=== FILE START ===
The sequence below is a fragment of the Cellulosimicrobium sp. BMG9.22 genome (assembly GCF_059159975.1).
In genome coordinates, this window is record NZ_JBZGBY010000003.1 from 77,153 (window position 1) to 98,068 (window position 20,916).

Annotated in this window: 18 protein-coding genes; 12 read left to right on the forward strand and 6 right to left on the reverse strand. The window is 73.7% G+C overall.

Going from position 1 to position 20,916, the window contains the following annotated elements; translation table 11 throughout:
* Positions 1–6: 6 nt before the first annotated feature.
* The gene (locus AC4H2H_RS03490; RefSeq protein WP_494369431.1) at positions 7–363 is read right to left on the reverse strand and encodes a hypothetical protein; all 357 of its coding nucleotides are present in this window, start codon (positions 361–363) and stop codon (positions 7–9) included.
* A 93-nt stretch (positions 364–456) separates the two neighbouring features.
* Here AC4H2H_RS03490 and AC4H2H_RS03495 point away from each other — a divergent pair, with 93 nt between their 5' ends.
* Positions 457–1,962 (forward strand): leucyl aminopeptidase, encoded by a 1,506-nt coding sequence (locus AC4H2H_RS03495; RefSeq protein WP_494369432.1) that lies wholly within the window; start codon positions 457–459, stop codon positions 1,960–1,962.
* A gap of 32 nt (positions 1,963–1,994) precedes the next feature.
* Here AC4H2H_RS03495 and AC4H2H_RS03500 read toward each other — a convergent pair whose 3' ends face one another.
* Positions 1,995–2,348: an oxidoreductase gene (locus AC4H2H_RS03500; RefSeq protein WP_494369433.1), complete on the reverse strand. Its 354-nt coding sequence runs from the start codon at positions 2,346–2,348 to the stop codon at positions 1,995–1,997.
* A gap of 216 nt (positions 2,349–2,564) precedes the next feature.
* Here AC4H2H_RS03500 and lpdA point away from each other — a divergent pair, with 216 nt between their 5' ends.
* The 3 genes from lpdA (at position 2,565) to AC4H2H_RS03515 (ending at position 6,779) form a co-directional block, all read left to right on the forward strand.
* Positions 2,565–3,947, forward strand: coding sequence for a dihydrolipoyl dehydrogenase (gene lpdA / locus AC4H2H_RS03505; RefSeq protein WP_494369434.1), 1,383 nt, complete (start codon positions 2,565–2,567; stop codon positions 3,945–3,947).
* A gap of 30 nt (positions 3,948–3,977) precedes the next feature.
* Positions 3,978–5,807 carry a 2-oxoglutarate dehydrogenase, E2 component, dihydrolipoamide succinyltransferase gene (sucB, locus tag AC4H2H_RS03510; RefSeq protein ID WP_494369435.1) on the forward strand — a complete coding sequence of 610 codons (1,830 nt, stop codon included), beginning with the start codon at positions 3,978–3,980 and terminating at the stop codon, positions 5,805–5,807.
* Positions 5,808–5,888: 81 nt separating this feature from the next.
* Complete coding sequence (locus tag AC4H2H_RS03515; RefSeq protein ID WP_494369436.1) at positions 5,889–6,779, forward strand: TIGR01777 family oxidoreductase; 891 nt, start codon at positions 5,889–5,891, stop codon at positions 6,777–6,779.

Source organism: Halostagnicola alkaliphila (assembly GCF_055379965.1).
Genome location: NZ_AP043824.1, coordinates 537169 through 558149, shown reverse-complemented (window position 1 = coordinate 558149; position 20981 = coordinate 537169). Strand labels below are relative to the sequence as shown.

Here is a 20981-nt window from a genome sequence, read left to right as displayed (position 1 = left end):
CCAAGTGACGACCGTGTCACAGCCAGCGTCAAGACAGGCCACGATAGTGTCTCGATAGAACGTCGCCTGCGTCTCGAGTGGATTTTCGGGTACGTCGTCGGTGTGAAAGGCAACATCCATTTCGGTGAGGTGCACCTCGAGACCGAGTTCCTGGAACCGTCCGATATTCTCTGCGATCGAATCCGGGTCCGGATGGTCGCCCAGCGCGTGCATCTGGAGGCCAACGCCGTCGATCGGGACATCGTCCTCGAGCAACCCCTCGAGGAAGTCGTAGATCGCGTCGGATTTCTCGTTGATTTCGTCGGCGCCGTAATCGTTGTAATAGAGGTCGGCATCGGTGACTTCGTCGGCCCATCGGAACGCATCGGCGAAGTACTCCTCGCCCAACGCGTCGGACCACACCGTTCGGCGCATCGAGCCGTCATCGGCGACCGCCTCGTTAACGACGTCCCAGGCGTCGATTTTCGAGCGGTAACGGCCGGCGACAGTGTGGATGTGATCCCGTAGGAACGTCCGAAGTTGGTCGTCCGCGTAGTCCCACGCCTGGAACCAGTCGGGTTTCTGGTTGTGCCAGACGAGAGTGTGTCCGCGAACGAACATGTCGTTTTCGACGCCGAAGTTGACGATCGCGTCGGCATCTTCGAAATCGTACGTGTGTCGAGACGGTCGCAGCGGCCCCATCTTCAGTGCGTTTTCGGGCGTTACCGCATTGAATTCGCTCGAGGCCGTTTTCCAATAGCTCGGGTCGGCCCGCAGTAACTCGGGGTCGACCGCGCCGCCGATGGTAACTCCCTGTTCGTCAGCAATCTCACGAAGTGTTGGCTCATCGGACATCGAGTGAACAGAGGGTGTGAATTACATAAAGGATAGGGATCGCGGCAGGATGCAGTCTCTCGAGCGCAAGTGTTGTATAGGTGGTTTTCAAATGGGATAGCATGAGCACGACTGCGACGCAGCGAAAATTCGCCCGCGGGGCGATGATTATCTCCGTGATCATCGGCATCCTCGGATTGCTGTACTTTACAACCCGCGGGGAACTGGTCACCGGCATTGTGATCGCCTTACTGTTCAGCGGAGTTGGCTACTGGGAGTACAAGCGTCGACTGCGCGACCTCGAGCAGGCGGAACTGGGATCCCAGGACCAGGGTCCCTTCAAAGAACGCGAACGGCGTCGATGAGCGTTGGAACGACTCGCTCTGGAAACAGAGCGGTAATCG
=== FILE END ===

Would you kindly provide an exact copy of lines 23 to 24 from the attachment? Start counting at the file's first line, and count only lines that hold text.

Here is a 20981-nt window from a genome sequence, read left to right as displayed (position 1 = left end):
CCAAGTGACGACCGTGTCACAGCCAGCGTCAAGACAGGCCACGATAGTGTCTCGATAGAACGTCGCCTGCGTCTCGAGTGGATTTTCGGGTACGTCGTCGGTGTGAAAGGCAACATCCATTTCGGTGAGGTGCACCTCGAGACCGAGTTCCTGGAACCGTCCGATATTCTCTGCGATCGAATCCGGGTCCGGATGGTCGCCCAGCGCGTGCATCTGGAGGCCAACGCCGTCGATCGGGACATCGTCCTCGAGCAACCCCTCGAGGAAGTCGTAGATCGCGTCGGATTTCTCGTTGATTTCGTCGGCGCCGTAATCGTTGTAATAGAGGTCGGCATCGGTGACTTCGTCGGCCCATCGGAACGCATCGGCGAAGTACTCCTCGCCCAACGCGTCGGACCACACCGTTCGGCGCATCGAGCCGTCATCGGCGACCGCCTCGTTAACGACGTCCCAGGCGTCGATTTTCGAGCGGTAACGGCCGGCGACAGTGTGGATGTGATCCCGTAGGAACGTCCGAAGTTGGTCGTCCGCGTAGTCCCACGCCTGGAACCAGTCGGGTTTCTGGTTGTGCCAGACGAGAGTGTGTCCGCGAACGAACATGTCGTTTTCGACGCCGAAGTTGACGATCGCGTCGGCATCTTCGAAATCGTACGTGTGTCGAGACGGTCGCAGCGGCCCCATCTTCAGTGCGTTTTCGGGCGTTACCGCATTGAATTCGCTCGAGGCCGTTTTCCAATAGCTCGGGTCGGCCCGCAGTAACTCGGGGTCGACCGCGCCGCCGATGGTAACTCCCTGTTCGTCAGCAATCTCACGAAGTGTTGGCTCATCGGACATCGAGTGAACAGAGGGTGTGAATTACATAAAGGATAGGGATCGCGGCAGGATGCAGTCTCTCGAGCGCAAGTGTTGTATAGGTGGTTTTCAAATGGGATAGCATGAGCACGACTGCGACGCAGCGAAAATTCGCCCGCGGGGCGATGATTATCTCCGTGATCATCGGCATCCTCGGATTGCTGTACTTTACAACCCGCGGGGAACTGGTCACCGGCATTGTGATCGCCTTACTGTTCAGCGGAGTTGGCTACTGGGAGTACAAGCGTCGACTGCGCGACCTCGAGCAGGCGGAACTGGGATCCCAGGACCAGGGTCCCTTCAAAGAACGCGAACGGCGTCGATGAGCGTTGGAACGACTCGCTCTGGAAACAGAGCGGTAATCG